formerly "The View From Up Here"

Formerly titled "The View From Up Here" this column began in the Liberty Gazette June 26, 2007.

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November 6, 2018 The Boy from Latvia

The Liberty Gazette
November 6, 2018
Ely Air Lines
By Mike Ely and Linda Street-Ely

Mike: In 1944 the Soviets bore down on Riga, Latvia and people fled their homes. Among them were Mr. and Mrs. Mikelsons and their seven-year old son George. For fifteen years they moved in search of a better life. First to Poland, then northern Germany in the British-controlled part, on to Australia, and finally to the U.S. Young George had spent his childhood peering out of bomb shelters to get a glimpse of those planes while he dreamed of flying.

The family survived the war and in 1959, George’s dad earned a position playing violin with the Indianapolis Symphony Orchestra. Not far from their new home was an airport with a sign that read $10 for an airplane ride.

George learned to fly and went on to become a commercial pilot and flight instructor. By 1973 he was flying jets. He had another personal asset, too: a keen business mind.

After flying for an air travel club for a brief time he had an idea. Mortgaging his house and taking a loan for $25,000, he acquired a used Boeing 720, like the one that sits on a pedestal at the main entrance to Ellington Airport in Houston. His grand plan was to create his own air travel club, Ambassadair, and eventually an airline.

Linda: Somewhere in the Indy business scene, my dad met George. Before the air travel club spawned the airline American Trans Air, George asked Dad to handle Ambassadair’s publicity.
Members of Ambassadair Air Travel Club took privileged flights to exotic destinations, and hopped on board for Friday night mystery flights for dinner somewhere untold.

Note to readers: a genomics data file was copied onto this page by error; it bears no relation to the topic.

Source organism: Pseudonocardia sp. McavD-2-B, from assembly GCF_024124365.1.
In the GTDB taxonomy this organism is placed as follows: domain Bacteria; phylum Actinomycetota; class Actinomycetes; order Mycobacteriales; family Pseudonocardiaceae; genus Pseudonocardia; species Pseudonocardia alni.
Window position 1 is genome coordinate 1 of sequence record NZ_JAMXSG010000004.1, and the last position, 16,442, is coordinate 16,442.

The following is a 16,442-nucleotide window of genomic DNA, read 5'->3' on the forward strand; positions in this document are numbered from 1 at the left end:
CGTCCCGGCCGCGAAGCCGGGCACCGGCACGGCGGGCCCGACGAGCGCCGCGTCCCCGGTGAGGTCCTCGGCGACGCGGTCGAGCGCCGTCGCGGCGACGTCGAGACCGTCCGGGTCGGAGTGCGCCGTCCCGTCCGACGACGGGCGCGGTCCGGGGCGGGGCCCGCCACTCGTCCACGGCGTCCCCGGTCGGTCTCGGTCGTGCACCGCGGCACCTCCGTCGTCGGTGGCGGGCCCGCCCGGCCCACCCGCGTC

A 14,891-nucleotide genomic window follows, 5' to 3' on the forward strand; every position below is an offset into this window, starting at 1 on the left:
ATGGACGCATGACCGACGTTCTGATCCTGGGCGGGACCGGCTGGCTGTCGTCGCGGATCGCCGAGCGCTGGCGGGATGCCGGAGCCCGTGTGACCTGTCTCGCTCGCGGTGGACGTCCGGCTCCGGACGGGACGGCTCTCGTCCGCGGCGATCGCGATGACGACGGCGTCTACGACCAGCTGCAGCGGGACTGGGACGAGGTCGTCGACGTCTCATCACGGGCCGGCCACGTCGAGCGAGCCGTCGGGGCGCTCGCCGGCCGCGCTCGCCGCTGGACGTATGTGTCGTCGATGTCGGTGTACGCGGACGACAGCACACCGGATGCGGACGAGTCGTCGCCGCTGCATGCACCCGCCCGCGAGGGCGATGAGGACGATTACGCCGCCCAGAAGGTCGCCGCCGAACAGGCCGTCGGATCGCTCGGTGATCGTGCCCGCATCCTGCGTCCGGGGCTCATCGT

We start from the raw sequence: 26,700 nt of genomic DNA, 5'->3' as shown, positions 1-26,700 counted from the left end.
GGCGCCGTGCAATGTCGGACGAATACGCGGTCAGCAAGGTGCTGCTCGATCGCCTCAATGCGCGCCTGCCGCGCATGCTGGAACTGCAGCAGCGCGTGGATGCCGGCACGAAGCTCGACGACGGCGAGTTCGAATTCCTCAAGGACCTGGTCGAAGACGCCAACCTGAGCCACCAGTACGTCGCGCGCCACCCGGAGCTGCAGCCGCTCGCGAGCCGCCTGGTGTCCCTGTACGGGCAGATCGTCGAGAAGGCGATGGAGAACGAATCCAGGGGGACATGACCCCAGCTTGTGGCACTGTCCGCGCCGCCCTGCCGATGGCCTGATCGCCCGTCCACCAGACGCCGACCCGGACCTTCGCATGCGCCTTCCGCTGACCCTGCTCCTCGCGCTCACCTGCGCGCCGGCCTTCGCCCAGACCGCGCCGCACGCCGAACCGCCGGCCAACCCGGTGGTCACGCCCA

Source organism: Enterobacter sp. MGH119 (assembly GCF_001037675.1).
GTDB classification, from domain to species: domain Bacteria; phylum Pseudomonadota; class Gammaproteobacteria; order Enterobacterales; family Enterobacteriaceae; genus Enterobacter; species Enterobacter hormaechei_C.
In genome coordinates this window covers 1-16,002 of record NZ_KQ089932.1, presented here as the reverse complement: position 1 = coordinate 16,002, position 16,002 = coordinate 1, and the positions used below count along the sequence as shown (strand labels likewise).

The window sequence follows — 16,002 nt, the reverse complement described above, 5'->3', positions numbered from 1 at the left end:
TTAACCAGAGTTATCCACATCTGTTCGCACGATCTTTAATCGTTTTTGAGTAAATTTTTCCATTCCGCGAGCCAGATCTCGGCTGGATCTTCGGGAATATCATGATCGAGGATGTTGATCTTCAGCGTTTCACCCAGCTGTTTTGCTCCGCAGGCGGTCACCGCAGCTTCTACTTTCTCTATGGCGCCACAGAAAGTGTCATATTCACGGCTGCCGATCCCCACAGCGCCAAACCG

I’ve heard that first generation immigrants to our country are often the most successful in business. George Mikelsons is a good example. He took that one airplane and made a business. He hired a co-pilot, and his wife worked as flight attendant. They schlepped baggage, took tickets, and did pretty much everything. They were not strangers to hard work, and in less than twenty years George had built an empire worth over $350 million.

I met Mr. Mikelsons when I joined Dad on trips and tagged along at promotional events, but I wasn’t old enough to understand what my father’s friend had been through. My mom remembers three things. “George’s family moved to the U.S. with their belongings in one cardboard box, and a violin case; his father played first chair violin in the symphony; and George was the first to land a jet in Belize, which had a very short runway. He told us he was amused at a Belize newspaper’s front page headlines: ‘Jet Age Arrives at Belize.’”

The charter and airline businesses are not for the weak. But neither is fleeing the Soviets or surviving in bomb shelters. The financial success is one thing, but somewhere inside there was still a seven-year old boy who one day secured charter service to Eastern Europe with flights into Riga, Latvia to fly people home where there were no more bombs.

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